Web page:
About a month ago, I rode exactly 12 subway stops past my own. I bring this up not to brag about how well traveled I am, or for the sake of complaining on the internet, but because it signified a real issue: I was insanely overworked.
To meet a handful of deadlines, I’d been spending, on average, 11 hours a day in the office, eating lunch at my desk (or skipping it entirely), and answering emails in the few post-work hours I had left (at home, out with friends, on dates, and, clearly most disastrously, on the subway).
This is hardly a unique situation — a 2016 study by ManpowerGroup shows that millennials in the U.S. are working 45 hours a week on average. And the majority of my friends struggle to achieve a good work-life balance, too. In an effort to get myself out of my work-first mindset, I finally decided to do something about it. Over a Oui by Yoplait — French Style Yogurt, I looked to the French for inspiration.
In 2000, France mandated a 35-hour workweek (meaning employees can’t work more than that without being paid overtime) to reduce unemployment rates and offer its citizens a better quality of life. So for seven days, I decided to follow the French way. I’d work no more than seven hours a day, take a full hour for lunch, and not check email outside the office, in hopes that I could finally achieve a better work-life balance or, at the very least, stop missing my subway stop.
I’m notoriously terrible at detaching from my phone, so on the first day of my 35-hour workweek, I decided to leave it behind in the office while I went out for lunch — that way I’d have no chance of checking my email. I took a packed salad and yogurt and ate in a nearby park, and I didn’t let myself return to the office for a full hour. I expected to be a nervous, email-wistful wreck, but somehow, the hour went by insanely fast. I read, did some non-work writing, and enjoyed not spilling salad over my keyboard for the first time ever.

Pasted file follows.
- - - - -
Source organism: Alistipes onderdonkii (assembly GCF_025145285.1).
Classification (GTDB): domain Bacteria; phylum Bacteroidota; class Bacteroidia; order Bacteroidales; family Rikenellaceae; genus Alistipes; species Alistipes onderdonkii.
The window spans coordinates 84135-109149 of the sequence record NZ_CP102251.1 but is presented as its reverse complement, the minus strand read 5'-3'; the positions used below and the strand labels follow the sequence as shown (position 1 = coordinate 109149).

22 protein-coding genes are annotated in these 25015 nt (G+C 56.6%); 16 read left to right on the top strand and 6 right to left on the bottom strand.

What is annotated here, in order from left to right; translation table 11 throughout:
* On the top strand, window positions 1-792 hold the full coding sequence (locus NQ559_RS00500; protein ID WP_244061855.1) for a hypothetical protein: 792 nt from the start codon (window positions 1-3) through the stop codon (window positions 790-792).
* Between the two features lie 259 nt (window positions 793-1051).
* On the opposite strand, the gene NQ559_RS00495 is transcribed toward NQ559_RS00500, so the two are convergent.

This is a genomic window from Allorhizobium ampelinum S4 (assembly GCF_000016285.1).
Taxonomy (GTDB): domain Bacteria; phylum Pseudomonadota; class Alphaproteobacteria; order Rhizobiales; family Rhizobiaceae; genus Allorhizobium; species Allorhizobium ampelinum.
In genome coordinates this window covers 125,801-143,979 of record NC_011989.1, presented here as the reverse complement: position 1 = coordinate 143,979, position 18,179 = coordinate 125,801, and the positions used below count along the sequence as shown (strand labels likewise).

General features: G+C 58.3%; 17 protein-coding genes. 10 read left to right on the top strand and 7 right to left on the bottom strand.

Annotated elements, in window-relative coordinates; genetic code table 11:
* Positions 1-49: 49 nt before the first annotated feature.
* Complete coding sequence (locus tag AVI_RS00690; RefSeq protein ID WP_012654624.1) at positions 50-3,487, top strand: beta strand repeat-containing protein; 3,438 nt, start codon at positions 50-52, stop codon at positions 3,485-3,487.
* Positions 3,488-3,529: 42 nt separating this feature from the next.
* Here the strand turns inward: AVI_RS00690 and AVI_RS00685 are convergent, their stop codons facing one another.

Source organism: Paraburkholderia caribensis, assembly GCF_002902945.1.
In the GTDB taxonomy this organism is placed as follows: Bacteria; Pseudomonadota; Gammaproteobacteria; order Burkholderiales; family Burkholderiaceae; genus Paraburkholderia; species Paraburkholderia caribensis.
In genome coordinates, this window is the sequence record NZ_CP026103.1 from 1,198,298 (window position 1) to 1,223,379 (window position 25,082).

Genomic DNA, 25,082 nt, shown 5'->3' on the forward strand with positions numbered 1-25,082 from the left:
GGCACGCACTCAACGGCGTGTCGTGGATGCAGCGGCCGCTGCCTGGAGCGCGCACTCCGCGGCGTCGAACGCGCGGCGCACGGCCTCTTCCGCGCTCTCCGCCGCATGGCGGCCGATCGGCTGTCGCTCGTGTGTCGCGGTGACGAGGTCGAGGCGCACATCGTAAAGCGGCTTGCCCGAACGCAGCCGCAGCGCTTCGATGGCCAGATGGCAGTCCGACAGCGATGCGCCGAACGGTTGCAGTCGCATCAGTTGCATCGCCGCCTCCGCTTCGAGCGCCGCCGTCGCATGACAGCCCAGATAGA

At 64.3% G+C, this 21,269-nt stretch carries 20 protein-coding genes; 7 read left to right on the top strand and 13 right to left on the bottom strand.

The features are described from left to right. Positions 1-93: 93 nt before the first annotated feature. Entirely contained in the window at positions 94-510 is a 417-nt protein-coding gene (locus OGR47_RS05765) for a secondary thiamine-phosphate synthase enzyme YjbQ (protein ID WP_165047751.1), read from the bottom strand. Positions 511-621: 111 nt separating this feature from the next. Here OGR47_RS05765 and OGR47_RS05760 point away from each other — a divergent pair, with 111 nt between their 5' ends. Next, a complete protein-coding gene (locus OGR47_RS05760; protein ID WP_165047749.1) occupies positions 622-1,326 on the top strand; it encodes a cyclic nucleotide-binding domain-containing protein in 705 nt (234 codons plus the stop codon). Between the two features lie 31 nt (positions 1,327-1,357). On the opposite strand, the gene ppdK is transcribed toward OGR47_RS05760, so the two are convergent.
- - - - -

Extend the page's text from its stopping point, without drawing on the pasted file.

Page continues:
When I got back to the office, things were a little less rose-colored. I had several unread emails and Slack messages, and I felt way behind in my to-dos. When 5 p.m. rolled around and my seven work hours were up, the panic really set in. I envisioned myself staying up til 3 a.m. playing catch-up...except I couldn’t. I had worked all the hours I was allowed for the day, and even emails were a no-go.
In an effort to fully clear my mind of everything work related, I decided to take a meditation class. I scooted out of the office — being careful not to make eye contact with my coworkers for fear of them questioning why I was leaving hours before the norm — and headed to a 30-minute intro meditation class at MNDFL. It was my first time meditating ever, and I was skeptical that I’d actually be able to sit there in peace and tune out work.
I was right. The moment I sat down on the cushion and closed my eyes, I started thinking about deadlines, emails, and all the work I would otherwise be doing in that moment — that is, until the teacher led us through guided breaths. As I focused on my breathing, I felt my work-related thoughts begin to slip away. I felt genuinely calm and clear-headed. 40 seconds later the teacher announced that class was over. I checked one work email after class.